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Rail Regulator warns NR against bonuses after fatal crashes

20 August 2012

Rail regulators have warned Network Rail bosses to forego their six figure annual bonuses if they are responsible for fatal crashes on the network, the TSSA revealed today.

The ORR intervention comes less than six months after the taxpayer funded firm was fined a total of £5 million for safety failures at fatal accidents in which three people died at Elsenham in 2005 and Grayrigg in 2007.

After those deaths, two school girls died at Elsenham and an old age pensioner at Grayrigg, NR executive directors took their annual bonuses worth £2.7 million.

But the Office of Rail Regulation, in a letter revealed by the union, warns them not to do so in the fuure:

"It would be helpful, to be clear, that in the event of a catastrophic accident for which NR was culpable, no bonuses would be paid," says ORR chief executive Richard Price in his letter.

The regulator is locked in a behind the scenes row with NR over its plans to pay chief executive Sir David Higgins and five other directors a total of £18 million in annual and long term bonuses over the next three years.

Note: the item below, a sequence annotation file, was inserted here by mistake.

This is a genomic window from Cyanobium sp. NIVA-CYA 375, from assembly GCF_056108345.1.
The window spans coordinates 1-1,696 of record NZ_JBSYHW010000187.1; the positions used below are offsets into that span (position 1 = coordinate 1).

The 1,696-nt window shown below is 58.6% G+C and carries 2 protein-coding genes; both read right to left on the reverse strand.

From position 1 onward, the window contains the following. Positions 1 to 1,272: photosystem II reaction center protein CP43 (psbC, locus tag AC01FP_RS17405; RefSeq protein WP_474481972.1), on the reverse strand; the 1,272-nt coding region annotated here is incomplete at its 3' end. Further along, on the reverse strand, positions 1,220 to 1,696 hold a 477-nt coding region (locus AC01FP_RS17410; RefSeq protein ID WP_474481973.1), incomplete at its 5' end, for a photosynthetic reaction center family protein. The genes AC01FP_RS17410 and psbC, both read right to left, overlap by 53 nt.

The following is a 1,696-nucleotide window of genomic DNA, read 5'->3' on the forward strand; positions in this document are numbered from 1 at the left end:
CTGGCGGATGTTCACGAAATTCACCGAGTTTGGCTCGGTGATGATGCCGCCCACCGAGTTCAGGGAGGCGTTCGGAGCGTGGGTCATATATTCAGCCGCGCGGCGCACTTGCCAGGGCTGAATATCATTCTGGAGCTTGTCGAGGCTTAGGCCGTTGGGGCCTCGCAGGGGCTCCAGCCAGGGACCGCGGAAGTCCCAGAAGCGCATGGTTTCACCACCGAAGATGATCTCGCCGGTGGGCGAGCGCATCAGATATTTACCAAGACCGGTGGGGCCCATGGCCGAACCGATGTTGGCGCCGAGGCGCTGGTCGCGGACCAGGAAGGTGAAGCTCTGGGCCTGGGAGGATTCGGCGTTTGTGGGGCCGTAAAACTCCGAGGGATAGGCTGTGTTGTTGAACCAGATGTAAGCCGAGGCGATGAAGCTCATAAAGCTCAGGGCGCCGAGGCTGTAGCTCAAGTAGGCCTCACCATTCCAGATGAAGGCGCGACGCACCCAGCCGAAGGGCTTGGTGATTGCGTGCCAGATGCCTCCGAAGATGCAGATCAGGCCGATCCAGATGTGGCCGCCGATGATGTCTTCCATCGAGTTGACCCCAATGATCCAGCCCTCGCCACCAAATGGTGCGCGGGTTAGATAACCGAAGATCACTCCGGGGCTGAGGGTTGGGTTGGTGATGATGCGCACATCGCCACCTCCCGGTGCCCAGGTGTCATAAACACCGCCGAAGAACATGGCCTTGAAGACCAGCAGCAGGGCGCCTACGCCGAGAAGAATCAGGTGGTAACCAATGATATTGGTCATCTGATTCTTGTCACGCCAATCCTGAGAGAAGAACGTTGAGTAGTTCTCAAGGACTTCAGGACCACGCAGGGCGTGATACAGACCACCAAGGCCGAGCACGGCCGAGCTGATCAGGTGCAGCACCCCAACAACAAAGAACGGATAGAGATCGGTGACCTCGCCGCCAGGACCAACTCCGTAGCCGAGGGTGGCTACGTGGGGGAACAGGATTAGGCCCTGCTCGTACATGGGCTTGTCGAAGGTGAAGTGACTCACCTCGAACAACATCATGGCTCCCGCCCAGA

Manuel Cortes, TSSA general secretary, said: "There is something morally repugnant about executives of what is in effect a publicy funded company having to be told by a regulator to forego their huge annual bonuses in the event of a fatal crash they bear responsiblity for.

"As we saw both at Elsenham and Grayrigg, under the previous regime led by Iain Coucher, senior executives seemed to be oblivious to the moral arguments against taking such tainted money.

"We believe that Sir David Higgins is trying to drive through higher ethical standards at NR but this demand for total bonuses of £18 million over the next three years is simply breathtaking and risks jeopardising all his efforts to date.

"It cannot be right for six executives in charge of a state monopoly to take home £3 million a year in bonuses while passengers pay annual inflation busting fare rises and the taxpayers subsidise the firm to the tune of £4 billion a year."

NR wants to give its top six executive annual bonuses of 30% to 60% of their annual salary. For Sir David, now on £570,000 a year, that would meaan annual bonuses of up to £340,000.

On top of that, it wants to give them a long term bonus of up to £11.7 million over the next three years which would be paid on top of salaries and annual bonuses.

The ORR boss has already warned NR that the long term bonus plan would put them in breach of their licence.

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